In Iraq, Key US Ally Falls from Grace ; Thursday, US Forces Raided the Baghdad House of Ahmed Chalabi, Who Loomed Large in the Decision to Invade Iraq

By Annia Ciezadlo Correspondent of The Christian Science Monitor | The Christian Science Monitor, May 21, 2004 | Go to article overview
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In Iraq, Key US Ally Falls from Grace ; Thursday, US Forces Raided the Baghdad House of Ahmed Chalabi, Who Loomed Large in the Decision to Invade Iraq


Annia Ciezadlo Correspondent of The Christian Science Monitor, The Christian Science Monitor


A year ago, Ahmed Chalabi was the darling of American policymakers, a political powerhouse with unprecedented access to the highest levels of the Pentagon.

It's hardly an exaggeration to say that he changed the course of Iraqi history: the information he and his party gave to the US about weapons of mass destruction - much of which proved to be false - was central to Washington's decision to launch the war that toppled Saddam Hussein.

But Thursday, US troops raided his house and the offices of his Iraqi National Congress political party. Earlier this week, his party's monthly US stipend of $340,000 was abruptly cut off.

Mr. Chalabi's standing is a marker of sorts showing the philosophical shift in the US effort to create an Iraqi body politic.

Hours after the raid, Chalabi repudiated the American occupation authority and declared himself a leader of the new Iraq.

"My relationship with the Coalition Provisional Authority doesn't exist," he told a packed room at "Chinese House," in the wealthy Mansur neighborhood of Baghdad. "And together with the governing council, we are still seeking to form a stable government."

Thursday at 10:30 a.m. local time, American troops and Iraqi forces surrounded Chalabi's compound in Mansur and entered the house. They overturned desks, seized computers and documents, and loaded boxes into waiting cars. Coalition officials told Associated Press that warrants had been issued for "up to 15 people" on allegations of "fraud, kidnapping, and associated matters." An Iraqi National Congress (INC) spokesman, interviewed on the Arabic language Al Jazeera satellite TV channel, said troops accused Chalabi of harboring terrorists.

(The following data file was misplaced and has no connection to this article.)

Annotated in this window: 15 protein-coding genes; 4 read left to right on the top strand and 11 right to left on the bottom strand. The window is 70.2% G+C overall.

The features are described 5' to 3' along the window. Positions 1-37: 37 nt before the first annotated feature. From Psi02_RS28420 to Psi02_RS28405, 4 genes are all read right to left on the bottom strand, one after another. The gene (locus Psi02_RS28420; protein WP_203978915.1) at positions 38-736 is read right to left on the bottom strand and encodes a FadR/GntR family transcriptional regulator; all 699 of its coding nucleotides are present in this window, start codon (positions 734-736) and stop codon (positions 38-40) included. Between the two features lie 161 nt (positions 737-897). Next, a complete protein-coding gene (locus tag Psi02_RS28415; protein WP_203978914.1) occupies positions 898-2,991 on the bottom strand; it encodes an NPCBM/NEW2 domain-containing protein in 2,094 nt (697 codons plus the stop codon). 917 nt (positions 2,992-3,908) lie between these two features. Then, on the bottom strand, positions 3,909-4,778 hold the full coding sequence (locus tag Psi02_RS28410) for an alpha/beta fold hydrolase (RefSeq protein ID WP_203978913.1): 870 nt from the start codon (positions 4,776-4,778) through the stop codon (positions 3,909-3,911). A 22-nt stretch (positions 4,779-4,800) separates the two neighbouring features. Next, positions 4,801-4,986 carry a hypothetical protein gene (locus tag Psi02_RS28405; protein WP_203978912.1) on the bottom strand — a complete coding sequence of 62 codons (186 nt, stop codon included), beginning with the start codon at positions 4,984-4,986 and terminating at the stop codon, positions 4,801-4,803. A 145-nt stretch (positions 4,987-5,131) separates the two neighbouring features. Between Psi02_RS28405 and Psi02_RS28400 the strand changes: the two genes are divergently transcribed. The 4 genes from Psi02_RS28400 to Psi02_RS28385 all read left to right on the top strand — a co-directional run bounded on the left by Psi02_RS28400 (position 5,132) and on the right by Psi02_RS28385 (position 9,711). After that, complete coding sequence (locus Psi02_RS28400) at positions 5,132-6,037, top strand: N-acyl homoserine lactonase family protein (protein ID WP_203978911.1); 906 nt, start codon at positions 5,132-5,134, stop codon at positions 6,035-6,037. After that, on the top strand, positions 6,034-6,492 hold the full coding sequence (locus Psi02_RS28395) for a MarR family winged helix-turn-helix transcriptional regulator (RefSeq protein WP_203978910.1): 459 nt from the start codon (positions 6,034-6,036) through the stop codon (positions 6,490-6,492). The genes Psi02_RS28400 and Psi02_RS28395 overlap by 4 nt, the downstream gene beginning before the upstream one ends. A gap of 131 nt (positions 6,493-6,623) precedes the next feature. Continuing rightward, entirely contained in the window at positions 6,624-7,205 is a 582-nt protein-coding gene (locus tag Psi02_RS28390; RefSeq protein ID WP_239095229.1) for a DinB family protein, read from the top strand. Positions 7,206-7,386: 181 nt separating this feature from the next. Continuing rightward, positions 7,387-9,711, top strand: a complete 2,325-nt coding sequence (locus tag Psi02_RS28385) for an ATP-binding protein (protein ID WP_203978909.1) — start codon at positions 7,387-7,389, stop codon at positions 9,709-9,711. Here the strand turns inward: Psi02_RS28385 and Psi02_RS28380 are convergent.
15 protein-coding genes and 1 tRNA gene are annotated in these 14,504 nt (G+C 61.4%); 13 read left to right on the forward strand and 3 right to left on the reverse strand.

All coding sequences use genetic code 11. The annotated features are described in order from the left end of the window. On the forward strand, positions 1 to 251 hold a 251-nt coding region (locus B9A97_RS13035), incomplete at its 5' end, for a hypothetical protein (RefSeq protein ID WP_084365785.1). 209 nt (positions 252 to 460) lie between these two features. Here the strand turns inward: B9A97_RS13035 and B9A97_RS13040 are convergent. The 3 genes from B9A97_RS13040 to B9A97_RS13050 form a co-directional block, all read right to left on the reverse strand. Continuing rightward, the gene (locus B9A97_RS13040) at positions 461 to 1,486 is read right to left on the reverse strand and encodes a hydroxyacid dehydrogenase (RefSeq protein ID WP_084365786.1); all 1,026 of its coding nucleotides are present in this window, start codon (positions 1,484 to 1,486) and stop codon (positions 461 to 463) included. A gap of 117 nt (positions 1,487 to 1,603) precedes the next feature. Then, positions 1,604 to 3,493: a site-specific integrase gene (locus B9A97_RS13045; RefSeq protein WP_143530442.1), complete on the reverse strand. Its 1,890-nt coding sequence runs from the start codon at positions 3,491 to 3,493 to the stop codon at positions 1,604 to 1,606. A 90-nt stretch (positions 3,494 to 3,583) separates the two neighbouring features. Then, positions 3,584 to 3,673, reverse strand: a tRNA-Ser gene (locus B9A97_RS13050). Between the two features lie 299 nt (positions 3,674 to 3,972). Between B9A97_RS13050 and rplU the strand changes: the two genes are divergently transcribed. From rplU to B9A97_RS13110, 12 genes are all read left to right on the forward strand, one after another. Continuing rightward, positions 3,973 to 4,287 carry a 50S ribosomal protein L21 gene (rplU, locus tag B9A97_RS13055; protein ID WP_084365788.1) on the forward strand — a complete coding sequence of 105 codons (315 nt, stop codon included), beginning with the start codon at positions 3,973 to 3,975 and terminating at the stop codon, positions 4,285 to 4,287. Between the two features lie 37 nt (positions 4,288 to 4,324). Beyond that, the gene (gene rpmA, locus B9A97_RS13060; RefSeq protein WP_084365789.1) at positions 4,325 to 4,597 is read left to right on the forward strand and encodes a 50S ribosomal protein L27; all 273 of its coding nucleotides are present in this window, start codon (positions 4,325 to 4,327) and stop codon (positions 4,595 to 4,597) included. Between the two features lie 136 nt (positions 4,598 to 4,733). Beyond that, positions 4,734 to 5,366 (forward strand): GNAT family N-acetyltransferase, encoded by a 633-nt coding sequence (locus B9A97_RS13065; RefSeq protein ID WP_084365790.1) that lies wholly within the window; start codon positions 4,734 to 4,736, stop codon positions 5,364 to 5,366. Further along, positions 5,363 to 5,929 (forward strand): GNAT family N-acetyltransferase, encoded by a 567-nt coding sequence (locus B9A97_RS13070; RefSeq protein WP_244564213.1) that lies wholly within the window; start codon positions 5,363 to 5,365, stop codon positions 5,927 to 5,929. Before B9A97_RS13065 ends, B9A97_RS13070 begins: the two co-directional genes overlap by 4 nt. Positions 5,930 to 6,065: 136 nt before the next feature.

Observers say that Chalabi's fall from American graces began months before Thursday's sudden raid. After allegations that Chalabi had provided faulty intelligence to American defense leaders - mainly, weapons of mass destruction that were never found - the American government cut off his party's monthly stipend.

In recent days, American officials have hinted that Chalabi was impeding US investigations into funds allegedly skimmed from the United Nations oil-for-food program during the time of Saddam Hussein. In a strange twist, Chalabi claimed Thursday that one of the reasons for this raid was his leading role in opening the investigation.

Last year, Chalabi was one of 25 Iraqis handpicked by US authorities for Iraq's governing council. His name was originally floated as a possible finance minister, though that idea was eventually scrapped, in large part because of his 1992 conviction for embezzlement in the neighboring country of Jordan. (Chalabi, who lived in exile for years during Hussein rein, claimed the conviction was politically motivated.)

Despised in Iraq

In Iraq, Chalabi is so widely despised that people blame him for everything from kidnapping and assassinations to electrical outages.

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